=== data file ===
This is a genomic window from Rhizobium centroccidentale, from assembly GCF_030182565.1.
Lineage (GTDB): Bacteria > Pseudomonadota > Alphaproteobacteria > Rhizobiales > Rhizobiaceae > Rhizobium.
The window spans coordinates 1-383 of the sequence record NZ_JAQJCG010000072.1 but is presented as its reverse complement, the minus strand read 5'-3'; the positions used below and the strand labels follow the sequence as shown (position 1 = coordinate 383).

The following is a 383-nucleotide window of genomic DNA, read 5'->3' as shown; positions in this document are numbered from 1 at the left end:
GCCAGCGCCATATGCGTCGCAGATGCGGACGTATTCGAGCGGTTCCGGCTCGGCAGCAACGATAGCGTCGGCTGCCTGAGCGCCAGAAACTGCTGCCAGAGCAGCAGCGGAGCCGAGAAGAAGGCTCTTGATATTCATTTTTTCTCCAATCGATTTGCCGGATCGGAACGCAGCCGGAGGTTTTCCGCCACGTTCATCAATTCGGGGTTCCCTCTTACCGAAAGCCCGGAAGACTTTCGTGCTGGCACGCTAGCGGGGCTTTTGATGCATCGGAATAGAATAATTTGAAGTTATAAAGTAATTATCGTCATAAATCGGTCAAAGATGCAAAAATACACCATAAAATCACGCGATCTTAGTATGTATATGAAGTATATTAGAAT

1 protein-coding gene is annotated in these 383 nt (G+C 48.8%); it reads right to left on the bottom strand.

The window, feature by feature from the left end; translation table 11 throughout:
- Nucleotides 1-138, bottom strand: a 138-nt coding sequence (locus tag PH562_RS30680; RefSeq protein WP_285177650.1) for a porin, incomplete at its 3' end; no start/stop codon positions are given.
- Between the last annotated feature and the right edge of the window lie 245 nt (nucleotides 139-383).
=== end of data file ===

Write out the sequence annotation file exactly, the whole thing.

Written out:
This is a genomic window from Rhizobium centroccidentale, from assembly GCF_030182565.1.
Lineage (GTDB): Bacteria > Pseudomonadota > Alphaproteobacteria > Rhizobiales > Rhizobiaceae > Rhizobium.
The window spans coordinates 1-383 of the sequence record NZ_JAQJCG010000072.1 but is presented as its reverse complement, the minus strand read 5'-3'; the positions used below and the strand labels follow the sequence as shown (position 1 = coordinate 383).

The following is a 383-nucleotide window of genomic DNA, read 5'->3' as shown; positions in this document are numbered from 1 at the left end:
GCCAGCGCCATATGCGTCGCAGATGCGGACGTATTCGAGCGGTTCCGGCTCGGCAGCAACGATAGCGTCGGCTGCCTGAGCGCCAGAAACTGCTGCCAGAGCAGCAGCGGAGCCGAGAAGAAGGCTCTTGATATTCATTTTTTCTCCAATCGATTTGCCGGATCGGAACGCAGCCGGAGGTTTTCCGCCACGTTCATCAATTCGGGGTTCCCTCTTACCGAAAGCCCGGAAGACTTTCGTGCTGGCACGCTAGCGGGGCTTTTGATGCATCGGAATAGAATAATTTGAAGTTATAAAGTAATTATCGTCATAAATCGGTCAAAGATGCAAAAATACACCATAAAATCACGCGATCTTAGTATGTATATGAAGTATATTAGAAT

1 protein-coding gene is annotated in these 383 nt (G+C 48.8%); it reads right to left on the bottom strand.

The window, feature by feature from the left end; translation table 11 throughout:
- Nucleotides 1-138, bottom strand: a 138-nt coding sequence (locus tag PH562_RS30680; RefSeq protein WP_285177650.1) for a porin, incomplete at its 3' end; no start/stop codon positions are given.
- Between the last annotated feature and the right edge of the window lie 245 nt (nucleotides 139-383).